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Things God Hates…It May Surprise You–Proverbs 6:16-19

Today’s Scripture Reading:  Proverbs 5:1 through Proverbs 7:27

When my kids were little I was a fanatic about teaching them to respect other people.  I literally had them thinking words like dumb, stupid and shut up were curse words.  Another biggie was the word, “hate.”  They would definitely get in trouble if they said they hated another person.

In today’s reading God used the word “hate.”

God didn’t say He hated a person or a people group, but there are some things people do that really irritate Him.

So, if we are Christ followers and He hates “stuff,” we should probably hate it too.

Here are seven things God hates in Proverbs 6: 16-19

  • Haughty eyes
  • A lying tongue
  • Hands that kill the innocent
  • A heart that plots evil
  • Feet that race to do  wrong
  • A false witness who pours out lies
  • A person who sows discord in a family

In verse 16, Solomon said there are six things the Lord hates—no, seven things he detests.  The commentaries I read said this pattern of writing (six…seven) was to let the reader know that this wasn’t an exhaustive list.  In other words, there are more things the Lord hates.  But I think this list deserves our attention.

The last one struck a chord with me.

  “A person who sows discord in a family”

This says a lot about the importance God places on the family. We all know that the biblically created family unit is under tremendous attack. From this scripture it should be clear we need to fight to protect it. But before we get our signs and head to Washington, we need to sweep around our own front door.

Do you know of any mothers, fathers, brothers, sisters who refuse to speak to one another?

Do you know family members who gossip back and forth to stir up trouble?

How about adult brothers and sisters whose hearts are filled with jealousy?

Do you know divorced moms and dads who make life miserable for their children because they’re too selfish to “let it go?”

God hates this; we must stop it!

If you have been divorced make every effort to let the past go; your kids have suffered enough.  Let their weddings, children’s’ births, and birthdays be joyous occasions that aren’t about you and your ex’s “stuff.”  Get over it!

Let’s make a pack that we will guard our families at all costs and work with everything we have to create peace.  Don’t major on minors and ask God for grace and guidance to keep discord from growing like a cancer in our families.

Holy Spirit, illuminate the areas in our lives that you hate.  Show us, then help us to overcome it.  Jesus, I especially pray for families; help us as Christians to realize our family is our first mission field.

Help us to love like you love!

In Your Holy Name.  Amen and Amen!

 ©2013, Dianne Guthmuller

Tomorrow’s Scripture Reading:  Proverbs 8:1 through Proverbs 10:32

Lord, Have Mercy on Our Wayward Children–2 Samuel 18:5

Today’s Scripture Reading:  2 Samuel 17: 15-29; Psalm 3; Psalm 63, 2 Samuel 18: 1 through 19:30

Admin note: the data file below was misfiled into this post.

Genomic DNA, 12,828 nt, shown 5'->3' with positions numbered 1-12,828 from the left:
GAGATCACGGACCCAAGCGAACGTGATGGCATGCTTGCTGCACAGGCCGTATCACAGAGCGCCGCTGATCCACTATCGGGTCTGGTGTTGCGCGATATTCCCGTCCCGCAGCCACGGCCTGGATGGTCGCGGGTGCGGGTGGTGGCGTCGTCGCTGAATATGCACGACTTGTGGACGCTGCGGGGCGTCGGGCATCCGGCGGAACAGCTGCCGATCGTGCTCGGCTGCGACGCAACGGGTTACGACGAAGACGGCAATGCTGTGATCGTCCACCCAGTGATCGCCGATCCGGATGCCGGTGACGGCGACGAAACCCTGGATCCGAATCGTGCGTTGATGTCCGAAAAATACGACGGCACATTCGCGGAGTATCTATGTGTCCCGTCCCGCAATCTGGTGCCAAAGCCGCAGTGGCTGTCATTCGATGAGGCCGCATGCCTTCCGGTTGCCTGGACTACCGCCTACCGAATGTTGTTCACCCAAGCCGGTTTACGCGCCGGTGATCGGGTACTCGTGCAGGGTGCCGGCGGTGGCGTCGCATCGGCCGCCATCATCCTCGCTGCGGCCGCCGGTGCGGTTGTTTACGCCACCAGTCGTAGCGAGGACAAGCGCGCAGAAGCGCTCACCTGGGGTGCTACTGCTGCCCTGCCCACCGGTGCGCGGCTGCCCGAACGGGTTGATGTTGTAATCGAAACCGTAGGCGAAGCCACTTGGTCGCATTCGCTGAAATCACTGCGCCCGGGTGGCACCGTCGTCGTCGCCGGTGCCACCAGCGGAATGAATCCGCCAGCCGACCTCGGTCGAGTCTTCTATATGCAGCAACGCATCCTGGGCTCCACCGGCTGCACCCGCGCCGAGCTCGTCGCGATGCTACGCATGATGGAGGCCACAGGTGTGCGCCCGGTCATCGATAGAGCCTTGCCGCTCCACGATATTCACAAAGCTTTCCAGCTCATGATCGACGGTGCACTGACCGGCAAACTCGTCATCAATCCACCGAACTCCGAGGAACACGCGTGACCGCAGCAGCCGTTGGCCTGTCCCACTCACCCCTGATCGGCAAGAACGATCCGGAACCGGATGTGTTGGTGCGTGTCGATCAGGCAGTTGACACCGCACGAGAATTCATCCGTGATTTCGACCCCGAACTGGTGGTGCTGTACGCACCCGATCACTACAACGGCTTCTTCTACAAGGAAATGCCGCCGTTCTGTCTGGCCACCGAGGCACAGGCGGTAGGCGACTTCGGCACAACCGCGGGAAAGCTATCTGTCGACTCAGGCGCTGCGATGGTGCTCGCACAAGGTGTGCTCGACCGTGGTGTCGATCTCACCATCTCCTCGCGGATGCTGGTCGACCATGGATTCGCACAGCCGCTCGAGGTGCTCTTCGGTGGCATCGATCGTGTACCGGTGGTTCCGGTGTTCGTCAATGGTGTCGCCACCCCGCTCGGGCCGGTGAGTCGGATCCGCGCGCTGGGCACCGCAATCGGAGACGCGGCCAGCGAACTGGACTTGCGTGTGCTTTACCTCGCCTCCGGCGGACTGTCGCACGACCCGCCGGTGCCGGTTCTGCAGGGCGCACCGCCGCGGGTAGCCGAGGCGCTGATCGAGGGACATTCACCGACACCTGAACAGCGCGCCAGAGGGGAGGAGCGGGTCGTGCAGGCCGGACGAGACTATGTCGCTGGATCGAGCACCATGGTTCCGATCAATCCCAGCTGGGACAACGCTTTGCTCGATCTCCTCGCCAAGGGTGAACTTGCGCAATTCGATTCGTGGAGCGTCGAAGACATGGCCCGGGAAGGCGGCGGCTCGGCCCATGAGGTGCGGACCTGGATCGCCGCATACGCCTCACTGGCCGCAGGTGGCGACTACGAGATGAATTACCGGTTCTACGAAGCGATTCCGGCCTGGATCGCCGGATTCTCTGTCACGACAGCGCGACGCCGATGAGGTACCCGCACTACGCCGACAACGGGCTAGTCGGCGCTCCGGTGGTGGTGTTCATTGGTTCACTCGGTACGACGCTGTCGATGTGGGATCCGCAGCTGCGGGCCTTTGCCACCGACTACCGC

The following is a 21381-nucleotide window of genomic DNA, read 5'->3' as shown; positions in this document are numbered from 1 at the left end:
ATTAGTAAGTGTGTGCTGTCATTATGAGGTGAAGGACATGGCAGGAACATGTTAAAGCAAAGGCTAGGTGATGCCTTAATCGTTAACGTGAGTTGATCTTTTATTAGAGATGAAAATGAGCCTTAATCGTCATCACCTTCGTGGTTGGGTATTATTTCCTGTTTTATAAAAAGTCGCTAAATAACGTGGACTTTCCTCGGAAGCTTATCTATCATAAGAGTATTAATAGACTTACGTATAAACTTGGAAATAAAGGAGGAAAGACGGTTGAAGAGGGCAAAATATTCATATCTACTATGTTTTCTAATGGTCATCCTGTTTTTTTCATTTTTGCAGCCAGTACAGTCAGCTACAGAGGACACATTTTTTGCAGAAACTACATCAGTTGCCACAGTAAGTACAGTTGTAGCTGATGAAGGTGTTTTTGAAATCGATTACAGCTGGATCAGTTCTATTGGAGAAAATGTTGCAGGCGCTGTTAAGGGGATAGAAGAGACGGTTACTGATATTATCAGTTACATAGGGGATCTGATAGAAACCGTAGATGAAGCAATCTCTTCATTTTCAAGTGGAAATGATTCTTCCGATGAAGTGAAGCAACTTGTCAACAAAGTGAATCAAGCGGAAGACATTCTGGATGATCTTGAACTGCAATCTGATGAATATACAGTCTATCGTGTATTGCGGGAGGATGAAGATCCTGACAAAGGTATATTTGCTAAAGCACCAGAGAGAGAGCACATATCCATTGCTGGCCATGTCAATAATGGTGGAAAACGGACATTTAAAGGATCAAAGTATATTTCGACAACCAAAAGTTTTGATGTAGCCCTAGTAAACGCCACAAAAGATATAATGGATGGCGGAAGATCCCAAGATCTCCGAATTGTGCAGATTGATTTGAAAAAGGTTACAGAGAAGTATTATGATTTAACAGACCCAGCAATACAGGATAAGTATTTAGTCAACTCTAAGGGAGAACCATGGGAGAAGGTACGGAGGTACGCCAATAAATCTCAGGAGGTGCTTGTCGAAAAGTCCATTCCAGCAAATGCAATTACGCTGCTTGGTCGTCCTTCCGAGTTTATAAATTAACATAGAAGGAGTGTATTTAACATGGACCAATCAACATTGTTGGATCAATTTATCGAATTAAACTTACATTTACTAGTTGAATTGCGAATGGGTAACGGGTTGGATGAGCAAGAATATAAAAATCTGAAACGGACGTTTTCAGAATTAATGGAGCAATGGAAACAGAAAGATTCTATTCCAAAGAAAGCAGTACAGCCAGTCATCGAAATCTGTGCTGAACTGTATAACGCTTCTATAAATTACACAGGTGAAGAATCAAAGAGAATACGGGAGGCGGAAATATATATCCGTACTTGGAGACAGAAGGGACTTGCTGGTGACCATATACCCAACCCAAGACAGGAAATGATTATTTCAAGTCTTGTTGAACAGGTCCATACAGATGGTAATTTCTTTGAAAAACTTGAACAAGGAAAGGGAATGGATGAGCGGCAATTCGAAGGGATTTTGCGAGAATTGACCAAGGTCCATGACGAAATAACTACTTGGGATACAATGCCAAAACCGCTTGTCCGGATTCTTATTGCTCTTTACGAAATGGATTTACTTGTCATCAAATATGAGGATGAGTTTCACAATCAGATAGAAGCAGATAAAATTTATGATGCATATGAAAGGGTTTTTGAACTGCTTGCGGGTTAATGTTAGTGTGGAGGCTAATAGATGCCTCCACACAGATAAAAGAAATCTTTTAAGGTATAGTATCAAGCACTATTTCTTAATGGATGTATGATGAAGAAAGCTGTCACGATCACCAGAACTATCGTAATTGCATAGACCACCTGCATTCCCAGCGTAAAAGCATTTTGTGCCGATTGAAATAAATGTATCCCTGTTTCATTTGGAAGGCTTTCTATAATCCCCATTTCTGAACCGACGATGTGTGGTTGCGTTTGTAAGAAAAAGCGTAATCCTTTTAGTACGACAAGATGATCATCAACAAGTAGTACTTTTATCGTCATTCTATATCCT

My heart breaks for King David.

His son

not his friend

not a co-worker

but

his son—flesh of his flesh and blood of his blood betrayed him and was trying to kill him.

I had my share of trials when my kids were teenagers. At some point I probably “thought” I was going to die but my life was a walk in the park compared to David and it’s was a walk in the park compared to what some of you are dealing with today.

David was running for his life from his own son; hiding like an animal pursued by a hunter.

I know that most of us aren’t hiding in caves to keep from being killed by one of our children.  But I do know there are parents out there who didn’t get a good night’s sleep last night because of one of their children.

And yes, for all you young parents, that instinct to protect your children from life’s hard knocks is still there when your kids are adults.

And yes, when someone just “seems” to be treating your adult child poorly, you come unglued and want “to hurt somebody!”

When King David heard the news of Absalom’s death he took his King hat off and began to grieve like a parent.

The King was overcome with emotion.  He went up to the room over the gateway and burst into tears.  And as he went, he cried, “O my son Absalom!  My son, my son Absalom!  If only I had died instead of you!  O Absalom, my son, my son.   –2 Samuel 18: 33

I have many friends who are walking with God on a road they never wanted to travel with one of their children.  Like David, this was NOT the way you planned it.  Whether it’s teenage rebellion, a gay or lesbian lifestyle, an addiction, divorce, criminal conviction, financial irresponsibility, teenage pregnancy, or a host of other issues.

I’m sure you can relate to David when he said to Joab, Abishai, and Ittai, For my sake, deal gently with young Absalom.  –2 Samuel 18:5

As parents, we have pleaded and begged for mercy for our wayward children, just like David.  Sometimes it’s hard to keep going; to even keep praying.  What do we do when it seems no mercy is coming?

We keep asking!

Father, I pray for my friends who are going through a heart-breaking time with their “Absalom” child.  Holy Spirit comfort them as only you can comfort.  I join them is asking for mercy on their child’s behalf.  I pray that today is a day of miracles for those wayward children. Bring them home like the prodigal son.  Help those children to “come to themselves” and run to You, Jesus!   Give these parents strength for today and hope for tomorrow!  Heavenly Father, we trust you with our children!